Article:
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States are primarily responsible for prosecuting criminal offenses that occur within their jurisdictions. The federal criminal courts, meanwhile, handle the prosecution of federal offenses. These cases often involve interstate commerce, such as crossing state lines for purposes of drug trafficking, racketeering or other crimes.
The difference between federal and state courts comes down to the kinds of cases a court is authorized to hear. State and local courts are established by individual states while federal courts are established under the U.S. Constitution to decide laws passed by Congress. Federal courts also handle civil cases, but this article shall focus on the criminal side of the docket.
Federal agencies are responsible for investigating certain types of federal offenses and bringing charges. For example, the Drug Enforcement Administration may investigate narcotics violations such as drug trafficking. The Internal Revenue Service, on the other hand, will investigate tax evasion cases. The United States Attorney’s office is the federal prosecutor’s office in each federal district that decides whether to pursue federal crimes in their jurisdiction. Some states make up just one district, while more populous states may have multiple federal districts.
Some federal crimes that may be heard by a federal judge include bank robbery, Medicaid fraud, counterfeiting, securities fraud, and racketeering. Sexual exploitation of children, kidnapping, money laundering, cybercrime and even falsely wearing military and police uniforms can also be prosecuted as federal crimes.
Murder is often prosecuted by state or local authorities, but it can also be a federal crime. The killing of an elected or appointed federal official will often be handled by federal prosecutors. For example, the bombing of the federal building in Oklahoma City in 1995 resulted in Timothy McVeigh’s conviction of first-degree murder of eight federal law enforcement officials. The bombing killed 168 people and injured more than 500.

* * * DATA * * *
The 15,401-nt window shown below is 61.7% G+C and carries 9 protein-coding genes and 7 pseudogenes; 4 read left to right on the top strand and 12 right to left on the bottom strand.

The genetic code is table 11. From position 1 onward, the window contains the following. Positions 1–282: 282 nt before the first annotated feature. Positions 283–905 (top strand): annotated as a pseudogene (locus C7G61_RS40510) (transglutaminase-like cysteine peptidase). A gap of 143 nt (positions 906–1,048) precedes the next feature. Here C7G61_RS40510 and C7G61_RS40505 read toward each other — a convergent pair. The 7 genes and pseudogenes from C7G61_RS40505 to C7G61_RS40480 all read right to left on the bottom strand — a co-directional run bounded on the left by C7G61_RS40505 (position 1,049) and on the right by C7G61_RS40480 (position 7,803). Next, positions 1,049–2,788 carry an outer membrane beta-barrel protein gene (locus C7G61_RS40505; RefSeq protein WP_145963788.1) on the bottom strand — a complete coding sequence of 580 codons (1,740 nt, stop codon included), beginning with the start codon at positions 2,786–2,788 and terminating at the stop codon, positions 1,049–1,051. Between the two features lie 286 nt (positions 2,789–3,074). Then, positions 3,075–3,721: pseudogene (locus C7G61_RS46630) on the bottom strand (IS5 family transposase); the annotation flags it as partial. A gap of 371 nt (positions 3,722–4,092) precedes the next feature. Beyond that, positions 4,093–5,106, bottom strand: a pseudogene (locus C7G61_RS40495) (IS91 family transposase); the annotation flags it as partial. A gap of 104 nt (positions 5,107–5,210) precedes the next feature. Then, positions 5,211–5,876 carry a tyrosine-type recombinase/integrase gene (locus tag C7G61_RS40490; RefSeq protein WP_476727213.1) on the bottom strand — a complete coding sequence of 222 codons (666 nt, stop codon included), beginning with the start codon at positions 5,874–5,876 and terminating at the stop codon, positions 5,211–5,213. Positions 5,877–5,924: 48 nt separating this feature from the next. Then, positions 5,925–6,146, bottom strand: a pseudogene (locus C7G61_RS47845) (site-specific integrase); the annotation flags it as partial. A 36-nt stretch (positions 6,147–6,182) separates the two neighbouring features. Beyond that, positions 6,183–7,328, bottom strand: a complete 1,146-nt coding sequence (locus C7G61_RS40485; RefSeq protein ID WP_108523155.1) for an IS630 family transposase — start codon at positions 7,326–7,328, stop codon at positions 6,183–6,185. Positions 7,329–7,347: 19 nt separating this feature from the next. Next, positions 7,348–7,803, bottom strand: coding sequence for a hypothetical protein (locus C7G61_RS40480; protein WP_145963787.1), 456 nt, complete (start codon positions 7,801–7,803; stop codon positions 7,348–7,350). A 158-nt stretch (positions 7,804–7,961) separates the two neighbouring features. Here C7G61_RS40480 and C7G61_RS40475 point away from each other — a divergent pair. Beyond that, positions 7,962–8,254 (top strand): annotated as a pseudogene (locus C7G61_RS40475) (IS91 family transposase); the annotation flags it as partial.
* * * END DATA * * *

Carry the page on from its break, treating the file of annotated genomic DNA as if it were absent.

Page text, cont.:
Under the Fifth Amendment, all federal felony charges must be brought before a grand jury. While some states also use grand juries for state offenses, many do not. If a grand jury determines that there is probable cause that the defendant committed the crime, it will return an indictment with the charges.
Once the grand jury has returned an indictment, defendants are generally taken into custody (some dangerous defendants may already be in custody). All arrests must be based upon probable cause, and the defendant must be read their Miranda rights. The defendant will be advised of the right to remain silent, the privilege against self-incrimination and the right to have an attorney during any questioning by authorities.
The potential penalties for a person convicted of a federal criminal can be substantial fines, federal probation or sentence to federal prison. Before cases go to trial, criminal defense lawyers often negotiate favorable plea agreements with federal prosecutors to reduce prison sentences.
Federal court judges must follow the federal sentencing guidelines when determining penalties in a defendant's case. The guidelines provide sentencing ranges for different offenses based on the type of offense and the defendant's criminal history.
Aggravating factors, such as injuries to victims may be considered. Courts may also take into account mitigating factors that point to a sentence in the lower end of the range.
An individual who is tried in state court may also be tried in federal court for the same crime. If a state court does not produce a conviction, the individual may be tried in federal court for the same offense if it is also against federal laws.
This article is intended to be helpful and informative. But even common legal matters can become complex and stressful. A qualified federal criminal lawyer can address your particular legal needs, explain the law, and represent you in court. Take the first step now and contact a local federal criminal attorney to discuss your specific legal situation.